FDA Acknowledges ‘Possible Missteps’ in Handling Rezulin
In an internal report released yesterday, the FDA acknowledged that it has learned from its mistakes following the withdrawal of the diabetes drug Rezulin and should reevaluate its regulation of prescription drugs, the
Los Angeles Times reports. In its first public acknowledgement of "possible missteps" in its handling of Rezulin, the FDA said it has learned two "lessons" from the incident. Firstly, the agency should focus more attention to the safety of drugs after they are approved and put on the market; secondly, the agency needs to reexamine the "adequacy of current Advisory Committee membership to address issues of risk management." Approved by the FDA in January 1997 after a "fast track" review lasting only six months, Rezulin, produced by Warner-Lambert, was withdrawn from the market last March after it was linked to 63 liver-failure deaths. The report interviewed 14 FDA specialists, six of whom were "involved" with the fast-track review of Rezulin. FDA spokesperson Laura Bradbard said that agency officials "had no immediate comment" on what measures may be taken in response to the document. The report is scheduled to be posted this week on the FDA's Web site at http://www.fda.gov.
The new report "challenges the expertise in drug safety" of the members of the FDA's Endocrinologic and Metabolic Drugs Advisory Committee, who unanimously backed approval of Rezulin and who in March 1999 voted 11-1 to keep it on the market. "A number of concerns were raised about the clinical bias of advisory committee members (who voted on Rezulin) and the need for more expertise in risk management either through the addition of epidemiologic experts ... or by the formation of a 'safety' advisory committee," the report states. The report also pointed to possible conflicts of interest in the approval process, revealing that one interviewee believed that the composition of the advisory committee and the choice of public speakers "were intentionally biased in favor of" Rezulin (Willman, Los Angeles Times, 11/16).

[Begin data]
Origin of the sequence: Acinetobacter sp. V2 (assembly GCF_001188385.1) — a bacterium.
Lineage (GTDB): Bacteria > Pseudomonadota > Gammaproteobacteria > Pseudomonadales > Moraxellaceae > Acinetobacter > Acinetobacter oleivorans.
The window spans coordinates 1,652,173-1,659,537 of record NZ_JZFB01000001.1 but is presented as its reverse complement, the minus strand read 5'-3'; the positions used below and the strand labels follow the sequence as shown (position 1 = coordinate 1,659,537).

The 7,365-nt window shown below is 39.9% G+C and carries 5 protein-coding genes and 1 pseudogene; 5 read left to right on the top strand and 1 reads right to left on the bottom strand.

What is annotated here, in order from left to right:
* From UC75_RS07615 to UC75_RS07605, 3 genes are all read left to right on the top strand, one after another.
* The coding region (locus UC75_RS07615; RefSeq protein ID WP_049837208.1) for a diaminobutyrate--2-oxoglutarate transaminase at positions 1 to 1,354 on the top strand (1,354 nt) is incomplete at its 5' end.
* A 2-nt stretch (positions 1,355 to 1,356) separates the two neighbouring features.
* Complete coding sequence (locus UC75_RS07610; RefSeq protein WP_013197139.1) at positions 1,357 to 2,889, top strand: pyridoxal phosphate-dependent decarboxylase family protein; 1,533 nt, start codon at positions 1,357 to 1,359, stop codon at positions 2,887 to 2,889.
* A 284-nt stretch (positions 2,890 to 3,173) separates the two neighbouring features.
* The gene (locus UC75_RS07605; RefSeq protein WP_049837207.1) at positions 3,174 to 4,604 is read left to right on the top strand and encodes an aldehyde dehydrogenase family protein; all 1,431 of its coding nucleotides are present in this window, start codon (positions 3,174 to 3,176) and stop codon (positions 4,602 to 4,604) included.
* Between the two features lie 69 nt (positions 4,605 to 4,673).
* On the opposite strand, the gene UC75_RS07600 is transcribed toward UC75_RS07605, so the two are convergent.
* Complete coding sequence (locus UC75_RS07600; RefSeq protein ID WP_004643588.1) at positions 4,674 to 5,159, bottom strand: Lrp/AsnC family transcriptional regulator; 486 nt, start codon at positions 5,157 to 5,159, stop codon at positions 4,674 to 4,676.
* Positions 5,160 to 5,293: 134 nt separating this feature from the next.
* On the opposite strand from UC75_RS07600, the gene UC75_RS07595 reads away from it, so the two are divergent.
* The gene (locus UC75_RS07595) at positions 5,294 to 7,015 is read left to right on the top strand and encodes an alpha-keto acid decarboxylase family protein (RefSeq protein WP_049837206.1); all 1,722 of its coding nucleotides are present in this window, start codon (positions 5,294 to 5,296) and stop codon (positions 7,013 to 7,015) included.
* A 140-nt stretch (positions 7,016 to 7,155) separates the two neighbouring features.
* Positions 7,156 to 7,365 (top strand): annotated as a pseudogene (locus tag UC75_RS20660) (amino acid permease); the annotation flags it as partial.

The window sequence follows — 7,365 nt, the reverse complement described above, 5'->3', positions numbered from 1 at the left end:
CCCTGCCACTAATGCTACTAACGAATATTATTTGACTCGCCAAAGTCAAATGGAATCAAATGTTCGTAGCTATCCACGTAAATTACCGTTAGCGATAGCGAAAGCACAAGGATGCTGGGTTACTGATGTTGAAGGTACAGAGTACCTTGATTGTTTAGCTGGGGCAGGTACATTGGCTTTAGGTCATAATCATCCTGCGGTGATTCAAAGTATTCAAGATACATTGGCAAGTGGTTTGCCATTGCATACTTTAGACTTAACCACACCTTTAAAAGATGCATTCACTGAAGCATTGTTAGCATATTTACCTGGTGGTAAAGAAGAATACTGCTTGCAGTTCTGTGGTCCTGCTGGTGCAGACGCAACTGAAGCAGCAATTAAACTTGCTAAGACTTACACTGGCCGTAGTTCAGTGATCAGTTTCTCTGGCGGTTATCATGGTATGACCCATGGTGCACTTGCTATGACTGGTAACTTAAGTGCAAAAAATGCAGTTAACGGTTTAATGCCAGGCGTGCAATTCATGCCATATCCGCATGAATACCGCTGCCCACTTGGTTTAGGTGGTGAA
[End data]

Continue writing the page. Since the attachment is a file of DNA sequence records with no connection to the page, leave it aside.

FDA appointed two diabetes researchers who had "been on [Warner-Lambert's] payroll" to the advisory committee on the eve of its meeting to review evidence linking Rezulin to liver failure, even though one of the member's ties to the drug maker "were known by the agency." Committee Chair Dr. Henry Bone "took exception" the report, stating that he believed the committee was composed of "'extremely well-qualified specialists who rendered the best advice they could,' based on data that was presented by the FDA staff and Warner-Lambert." He added that the committee evaluated the issues "thoroughly and thoughtfully."
The report also brings into question the short approval period for Rezulin and the amount of data presented to the advisory committee on the drug. Six of the officials interviewed in the report said they were "concern[ed]" with "the lack of adequate time to review [Rezulin's] approval." Dr. John Gueriguian, the first FDA medical officer to review Rezulin, objected to the fast-track approval of Rezulin, and later "recommended rejection of the drug" in his written medical review because of its "potential to harm the liver and
heart." The FDA gave Gueriguian's report on the drug to Warner-Lambert executives before the advisory committee's meeting to review the drug.
Advisory committee member Dr. Jules Hirsch of Rockefeller University in New York said that the FDA made a "terrible" move by providing the documents to Warner-Lambert in advance. The report "does not acknowledge that the advisory committee was never provided with Gueriguian's medical review." Gueriguian, however, said the new FDA report "should have more sharply fixed accountability on those officials who agreed to grant the fast-track review, who approved Rezulin and who kept it on the market following the first liver failures" that prompted Great Britain to withdraw the drug in December 1997. "This is a hypocritical, self-serving piece of literature," he concluded (Los Angeles Times, 11/16).This is part of the California Healthline Daily Edition, a summary of health policy coverage from major news organizations. Sign up for an email subscription.